Trains are a "green" way to travel and a key component of our public transportation system. They avoid the hassles of freeway driving and the expense of auto parking or the long waits and delays of the airport. And, they are just plain fun to ride.
Saturday, May 21, 2011(1 comments)
Book Review: Basics with a Twist
I'm not one for cookbooks but Basics with a Twist by Kim Sanwald has truly inspired me to transform my own cooking with the same zeal and enthusiasm as Julie when she went through Julia Child's classic, Mastering the Art of French Cooking.
Wednesday, April 6, 2011(7 comments)
Rwanda, a Light for the World
Seventeen years ago today began a 100-day genocide in Rwanda where a million people perished--and the world just sat and watched it happen.
Monday, March 7, 2011(5 comments)
Mardi Gras Reflection: Food's Impact on Re-Building New Orleans
In an odd sort of way, Hurricane Katrina helped to make New Orleans an incredible laboratory not only for understanding the role and importance of a city's food system but for recognizing the importance of food as an essential tool for community building.
Tuesday, March 1, 2011(2 comments)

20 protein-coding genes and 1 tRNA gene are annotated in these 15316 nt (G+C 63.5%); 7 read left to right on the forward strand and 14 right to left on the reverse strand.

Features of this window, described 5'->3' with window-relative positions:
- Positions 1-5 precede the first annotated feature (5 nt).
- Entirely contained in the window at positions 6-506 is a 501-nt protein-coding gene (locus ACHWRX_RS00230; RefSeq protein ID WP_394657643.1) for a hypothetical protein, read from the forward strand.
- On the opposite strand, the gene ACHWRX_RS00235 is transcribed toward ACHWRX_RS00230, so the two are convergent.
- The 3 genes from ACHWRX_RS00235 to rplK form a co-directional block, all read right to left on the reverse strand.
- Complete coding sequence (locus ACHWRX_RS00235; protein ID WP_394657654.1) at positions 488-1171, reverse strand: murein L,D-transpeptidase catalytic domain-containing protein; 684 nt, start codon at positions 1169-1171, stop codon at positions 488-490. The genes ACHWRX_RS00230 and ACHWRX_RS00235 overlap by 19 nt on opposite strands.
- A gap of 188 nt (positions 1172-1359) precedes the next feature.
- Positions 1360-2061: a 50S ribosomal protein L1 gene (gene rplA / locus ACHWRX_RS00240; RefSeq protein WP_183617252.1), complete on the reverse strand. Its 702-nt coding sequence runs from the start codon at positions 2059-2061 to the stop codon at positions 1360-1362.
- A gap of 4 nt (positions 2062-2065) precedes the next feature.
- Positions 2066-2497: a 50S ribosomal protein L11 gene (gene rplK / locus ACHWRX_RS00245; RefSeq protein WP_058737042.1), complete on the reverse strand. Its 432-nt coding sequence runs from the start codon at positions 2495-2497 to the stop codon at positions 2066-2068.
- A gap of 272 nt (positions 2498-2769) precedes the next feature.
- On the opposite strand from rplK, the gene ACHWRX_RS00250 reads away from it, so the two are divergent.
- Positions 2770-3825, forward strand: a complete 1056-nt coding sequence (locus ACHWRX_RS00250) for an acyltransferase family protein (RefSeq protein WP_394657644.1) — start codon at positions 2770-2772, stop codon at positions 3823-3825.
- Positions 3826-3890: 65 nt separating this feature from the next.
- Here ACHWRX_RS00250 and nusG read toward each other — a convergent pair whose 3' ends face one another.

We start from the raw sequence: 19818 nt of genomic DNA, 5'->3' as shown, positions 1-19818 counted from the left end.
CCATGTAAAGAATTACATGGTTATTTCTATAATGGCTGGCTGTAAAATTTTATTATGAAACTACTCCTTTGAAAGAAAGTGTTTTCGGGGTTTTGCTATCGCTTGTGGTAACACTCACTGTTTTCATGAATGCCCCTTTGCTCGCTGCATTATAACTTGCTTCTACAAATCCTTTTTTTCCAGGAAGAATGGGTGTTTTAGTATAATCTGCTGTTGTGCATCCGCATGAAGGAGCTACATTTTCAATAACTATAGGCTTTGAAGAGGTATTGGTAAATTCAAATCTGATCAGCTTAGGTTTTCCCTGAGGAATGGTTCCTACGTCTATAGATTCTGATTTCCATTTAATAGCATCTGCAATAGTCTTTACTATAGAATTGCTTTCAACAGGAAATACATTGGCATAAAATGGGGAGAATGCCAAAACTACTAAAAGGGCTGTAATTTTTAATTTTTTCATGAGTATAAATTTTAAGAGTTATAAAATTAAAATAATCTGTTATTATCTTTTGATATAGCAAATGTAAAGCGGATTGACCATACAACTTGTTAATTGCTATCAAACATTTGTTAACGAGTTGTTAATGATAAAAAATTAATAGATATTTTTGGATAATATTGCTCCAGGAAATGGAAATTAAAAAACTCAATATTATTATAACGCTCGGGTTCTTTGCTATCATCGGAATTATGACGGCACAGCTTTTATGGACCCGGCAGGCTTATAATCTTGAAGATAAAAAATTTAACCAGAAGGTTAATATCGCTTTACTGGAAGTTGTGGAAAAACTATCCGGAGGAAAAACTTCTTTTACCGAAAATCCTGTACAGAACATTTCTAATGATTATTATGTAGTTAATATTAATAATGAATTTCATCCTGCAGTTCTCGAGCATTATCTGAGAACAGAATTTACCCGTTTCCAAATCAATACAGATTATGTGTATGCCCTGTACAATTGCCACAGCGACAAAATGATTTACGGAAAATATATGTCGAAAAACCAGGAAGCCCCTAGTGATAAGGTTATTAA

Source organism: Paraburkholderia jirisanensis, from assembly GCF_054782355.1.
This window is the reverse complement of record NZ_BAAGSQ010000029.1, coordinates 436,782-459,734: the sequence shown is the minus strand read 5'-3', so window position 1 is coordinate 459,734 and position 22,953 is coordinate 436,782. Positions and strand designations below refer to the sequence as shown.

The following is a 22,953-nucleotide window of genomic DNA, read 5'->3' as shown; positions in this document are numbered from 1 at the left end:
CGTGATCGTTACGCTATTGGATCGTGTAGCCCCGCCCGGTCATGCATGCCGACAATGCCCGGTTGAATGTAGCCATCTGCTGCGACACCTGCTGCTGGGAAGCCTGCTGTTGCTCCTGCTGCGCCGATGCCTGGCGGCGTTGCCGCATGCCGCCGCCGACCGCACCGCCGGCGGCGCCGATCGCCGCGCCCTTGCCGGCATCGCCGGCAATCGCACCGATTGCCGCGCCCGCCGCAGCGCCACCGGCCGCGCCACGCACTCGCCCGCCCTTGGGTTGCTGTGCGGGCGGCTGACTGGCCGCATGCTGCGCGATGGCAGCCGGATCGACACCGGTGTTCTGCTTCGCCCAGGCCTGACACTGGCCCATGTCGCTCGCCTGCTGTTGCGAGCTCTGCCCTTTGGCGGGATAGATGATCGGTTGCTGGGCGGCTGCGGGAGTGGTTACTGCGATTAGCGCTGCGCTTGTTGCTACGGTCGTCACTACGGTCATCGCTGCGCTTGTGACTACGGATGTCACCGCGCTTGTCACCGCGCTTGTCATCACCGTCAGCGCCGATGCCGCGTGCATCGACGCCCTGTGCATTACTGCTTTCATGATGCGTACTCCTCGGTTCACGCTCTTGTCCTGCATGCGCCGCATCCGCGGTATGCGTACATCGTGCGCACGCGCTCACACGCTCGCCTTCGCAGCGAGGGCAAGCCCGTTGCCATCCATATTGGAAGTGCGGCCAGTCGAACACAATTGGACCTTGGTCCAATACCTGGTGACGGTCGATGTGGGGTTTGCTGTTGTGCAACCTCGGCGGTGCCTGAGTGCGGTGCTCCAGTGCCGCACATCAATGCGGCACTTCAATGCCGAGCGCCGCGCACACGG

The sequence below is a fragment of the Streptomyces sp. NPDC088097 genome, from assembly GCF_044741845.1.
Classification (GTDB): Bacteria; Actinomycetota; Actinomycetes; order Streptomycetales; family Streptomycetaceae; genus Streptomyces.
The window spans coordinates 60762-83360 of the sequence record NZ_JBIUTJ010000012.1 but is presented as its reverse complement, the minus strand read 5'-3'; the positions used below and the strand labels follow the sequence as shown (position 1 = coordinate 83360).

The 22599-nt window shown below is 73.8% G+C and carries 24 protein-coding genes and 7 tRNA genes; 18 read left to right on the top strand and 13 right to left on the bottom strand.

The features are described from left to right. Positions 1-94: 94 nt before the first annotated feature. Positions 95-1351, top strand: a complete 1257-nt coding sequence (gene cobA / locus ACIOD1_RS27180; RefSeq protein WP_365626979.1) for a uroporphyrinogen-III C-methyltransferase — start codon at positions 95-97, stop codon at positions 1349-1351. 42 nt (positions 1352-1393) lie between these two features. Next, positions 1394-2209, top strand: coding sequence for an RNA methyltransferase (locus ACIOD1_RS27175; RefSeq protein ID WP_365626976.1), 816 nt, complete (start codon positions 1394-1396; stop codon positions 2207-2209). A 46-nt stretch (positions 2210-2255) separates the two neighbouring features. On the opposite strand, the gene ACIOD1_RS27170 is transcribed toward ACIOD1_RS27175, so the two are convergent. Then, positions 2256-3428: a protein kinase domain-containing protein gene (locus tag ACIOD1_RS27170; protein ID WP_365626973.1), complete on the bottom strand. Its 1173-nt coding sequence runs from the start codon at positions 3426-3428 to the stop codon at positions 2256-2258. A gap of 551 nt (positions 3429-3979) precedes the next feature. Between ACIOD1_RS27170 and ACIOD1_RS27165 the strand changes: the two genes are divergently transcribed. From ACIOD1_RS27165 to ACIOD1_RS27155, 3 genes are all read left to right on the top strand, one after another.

Southwestern Michigan caught winter's blast last week. It gave me an opportunity to consider some new meaning in the value of energy and its effect on life both at home and in my community.
Women and the Arts Will Mostly Likely Change the World
Kurt Cobb wrote a suspense novel about peak oil especially for women because they generally make decisions for the household and because the book addresses one of the most serious problems in our world today that's not being talked about. Of course, men should read it as well.
Wednesday, January 19, 2011(3 comments)
Citizens Urge Congressman to Vote No on Health Care Repeal Bill
Activists in Michigan's Sixth District (Kalamazoo) expressed their opposition to the repeal of the Obama health care bill. They met outside Congressman Fred Upton's office on Tuesday afternoon urging a telephone campaign to get him to change his support for the repeal bill.
How Music Helped Save New Orleans After Katrina